On The Turntable: Pharoah Sanders' Izipho Zam July 21 2017
Pharoah Sanders' Izipho Zam (My Gifts) is an absolutely essential part of the free jazz canon. Out of print for far too long, we are thrilled to see it available again in a new edition on Everland Jazz.
Izipho Zam was one of several sessions that Clifford Jordan had originally produced in the late '60s for a label that never came to be, and put out in the '70s as the Dolphy Series on legendary Spiritual Jazz imprint Strata-East. It features Pharoah at the height of his powers both as a player and a bandleader, accompanied by some of the biggest names in the free and spiritual jazz underground.
"Prince of Peace," the opener, was later re-recorded for Jewels of Thought, albeit under a different title and nowhere near as raw as the version here. Chunky piano chords and tender electric guitar riffs lift Leon Thomas' ecstatic vocals to higher and higher peaks, with a cast of five drummers and percussionists teasing at the chaos to follow. "Balance" announces itself with a fanfare of rollicking horns, but quickly devolves into a storm of furious playing – Sonny Sharrock coaxes tension out of nervous guitar riffs, cut up with shards of dissonant chords and blasts of howling amplifier feedback. His playing here is nothing short of incredible. Howard Johnson's tuba playing is unbelievably thick and heavy, sounding nothing like what one expects from the instrument, freeing bass players Cecil McBee and Sirone to add their part to the hurricane swirling above. Sonny Fortune and Pharoah himself trade screaming saxophone parts in the upper register, some of them richly melodic and others gleefully atonal, as Lonnie Liston Smith frenetically hammers along on piano.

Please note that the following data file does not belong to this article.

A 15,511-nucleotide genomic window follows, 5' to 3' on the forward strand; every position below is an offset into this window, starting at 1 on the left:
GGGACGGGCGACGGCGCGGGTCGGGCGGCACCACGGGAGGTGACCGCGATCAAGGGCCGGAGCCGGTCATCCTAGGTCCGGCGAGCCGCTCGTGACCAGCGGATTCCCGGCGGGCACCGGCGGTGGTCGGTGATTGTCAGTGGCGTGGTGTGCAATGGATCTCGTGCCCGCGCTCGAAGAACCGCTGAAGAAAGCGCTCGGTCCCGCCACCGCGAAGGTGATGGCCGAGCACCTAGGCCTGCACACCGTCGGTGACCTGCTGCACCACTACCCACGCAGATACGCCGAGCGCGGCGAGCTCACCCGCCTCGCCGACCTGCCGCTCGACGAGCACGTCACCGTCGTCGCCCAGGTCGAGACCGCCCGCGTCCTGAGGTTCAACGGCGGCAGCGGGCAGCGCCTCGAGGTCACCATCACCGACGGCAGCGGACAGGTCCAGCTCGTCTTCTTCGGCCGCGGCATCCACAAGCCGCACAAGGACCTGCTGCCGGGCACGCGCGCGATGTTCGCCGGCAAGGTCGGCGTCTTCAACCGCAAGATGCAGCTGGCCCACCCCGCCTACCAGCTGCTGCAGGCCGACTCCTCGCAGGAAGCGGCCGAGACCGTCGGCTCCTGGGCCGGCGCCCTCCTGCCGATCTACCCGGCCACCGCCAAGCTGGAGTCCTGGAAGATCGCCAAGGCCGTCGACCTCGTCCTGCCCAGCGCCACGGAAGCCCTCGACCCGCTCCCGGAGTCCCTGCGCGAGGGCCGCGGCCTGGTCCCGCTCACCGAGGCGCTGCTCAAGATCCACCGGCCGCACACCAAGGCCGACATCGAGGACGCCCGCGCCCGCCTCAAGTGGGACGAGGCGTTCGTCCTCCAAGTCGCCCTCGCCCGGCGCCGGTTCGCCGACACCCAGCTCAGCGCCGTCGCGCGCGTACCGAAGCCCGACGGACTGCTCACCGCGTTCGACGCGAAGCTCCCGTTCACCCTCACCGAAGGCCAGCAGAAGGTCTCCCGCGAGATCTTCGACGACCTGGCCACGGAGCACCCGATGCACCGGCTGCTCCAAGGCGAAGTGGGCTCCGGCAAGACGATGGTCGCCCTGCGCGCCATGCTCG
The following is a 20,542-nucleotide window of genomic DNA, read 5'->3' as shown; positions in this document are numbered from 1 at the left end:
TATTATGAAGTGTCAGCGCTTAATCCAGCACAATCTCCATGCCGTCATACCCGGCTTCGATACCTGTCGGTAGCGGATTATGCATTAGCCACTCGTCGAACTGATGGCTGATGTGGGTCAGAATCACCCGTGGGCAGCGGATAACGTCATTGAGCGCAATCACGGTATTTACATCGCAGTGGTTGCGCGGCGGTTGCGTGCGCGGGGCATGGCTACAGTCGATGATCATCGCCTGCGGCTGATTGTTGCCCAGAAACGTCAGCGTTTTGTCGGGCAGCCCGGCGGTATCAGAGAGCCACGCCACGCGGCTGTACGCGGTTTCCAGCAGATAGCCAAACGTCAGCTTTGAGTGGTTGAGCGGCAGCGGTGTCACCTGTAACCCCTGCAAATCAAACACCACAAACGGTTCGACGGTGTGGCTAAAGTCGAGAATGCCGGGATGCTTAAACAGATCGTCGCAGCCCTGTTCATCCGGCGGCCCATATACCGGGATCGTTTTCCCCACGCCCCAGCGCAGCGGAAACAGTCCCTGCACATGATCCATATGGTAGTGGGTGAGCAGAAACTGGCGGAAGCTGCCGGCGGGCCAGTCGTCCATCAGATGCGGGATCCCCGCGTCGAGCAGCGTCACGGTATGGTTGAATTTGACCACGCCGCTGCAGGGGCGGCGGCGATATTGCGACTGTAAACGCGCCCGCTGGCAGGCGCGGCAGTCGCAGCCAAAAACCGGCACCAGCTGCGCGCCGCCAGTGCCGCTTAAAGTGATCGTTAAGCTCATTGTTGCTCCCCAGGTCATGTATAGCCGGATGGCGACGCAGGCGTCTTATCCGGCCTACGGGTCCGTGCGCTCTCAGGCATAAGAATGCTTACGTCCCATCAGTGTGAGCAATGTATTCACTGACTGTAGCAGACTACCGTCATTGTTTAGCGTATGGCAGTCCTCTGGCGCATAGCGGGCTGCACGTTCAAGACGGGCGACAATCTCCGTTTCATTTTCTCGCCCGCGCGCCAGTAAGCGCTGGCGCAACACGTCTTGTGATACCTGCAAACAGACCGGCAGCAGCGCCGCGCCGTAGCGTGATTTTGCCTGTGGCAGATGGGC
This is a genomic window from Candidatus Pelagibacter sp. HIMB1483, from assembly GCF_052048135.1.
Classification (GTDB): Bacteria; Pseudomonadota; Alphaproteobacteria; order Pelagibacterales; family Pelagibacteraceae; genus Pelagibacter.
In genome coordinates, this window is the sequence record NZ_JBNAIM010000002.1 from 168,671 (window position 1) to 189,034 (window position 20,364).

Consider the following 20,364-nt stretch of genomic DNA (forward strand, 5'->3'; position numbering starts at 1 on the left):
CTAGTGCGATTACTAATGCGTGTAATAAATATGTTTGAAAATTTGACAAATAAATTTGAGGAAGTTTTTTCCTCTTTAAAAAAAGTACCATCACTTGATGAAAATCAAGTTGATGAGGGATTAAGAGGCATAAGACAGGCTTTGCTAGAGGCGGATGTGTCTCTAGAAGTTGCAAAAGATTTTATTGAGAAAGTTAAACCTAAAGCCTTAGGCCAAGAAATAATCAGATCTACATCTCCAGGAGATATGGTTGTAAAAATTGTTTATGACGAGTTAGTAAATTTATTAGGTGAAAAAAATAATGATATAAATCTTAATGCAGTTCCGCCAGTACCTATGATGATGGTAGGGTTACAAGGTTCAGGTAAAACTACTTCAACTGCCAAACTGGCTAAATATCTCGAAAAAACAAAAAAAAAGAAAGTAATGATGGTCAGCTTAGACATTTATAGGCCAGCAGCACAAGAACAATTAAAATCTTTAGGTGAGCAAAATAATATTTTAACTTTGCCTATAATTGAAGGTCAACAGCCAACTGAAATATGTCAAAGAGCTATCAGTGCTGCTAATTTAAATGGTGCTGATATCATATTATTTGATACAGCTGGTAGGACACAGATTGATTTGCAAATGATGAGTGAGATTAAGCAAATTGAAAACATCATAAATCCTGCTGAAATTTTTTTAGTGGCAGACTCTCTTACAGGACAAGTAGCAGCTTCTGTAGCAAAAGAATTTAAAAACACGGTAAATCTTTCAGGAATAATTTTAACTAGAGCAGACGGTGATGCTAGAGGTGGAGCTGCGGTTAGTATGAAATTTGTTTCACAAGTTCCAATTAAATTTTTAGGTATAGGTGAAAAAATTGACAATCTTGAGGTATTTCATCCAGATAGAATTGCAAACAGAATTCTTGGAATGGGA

Thomas once again takes the lead for the title track of the record. Basses and horns stumble after him through joyous but disjointed choruses, interspersed with brief intermissions that allow the percussionists to find each other and temporarily take charge of the proceedings. Of course, the whole thing is blown wide open before the end, and the resulting crescendo is completely spectacular.
Even considered among other Pharoah Sanders records from the period, there's something exceptional about Izipho Zam. It's a fantastic record, one of the key highlights from the height of fire music, and it's a real treat to be able to hear it again. There really are few free jazz records that are this much fun. Don't miss out this time.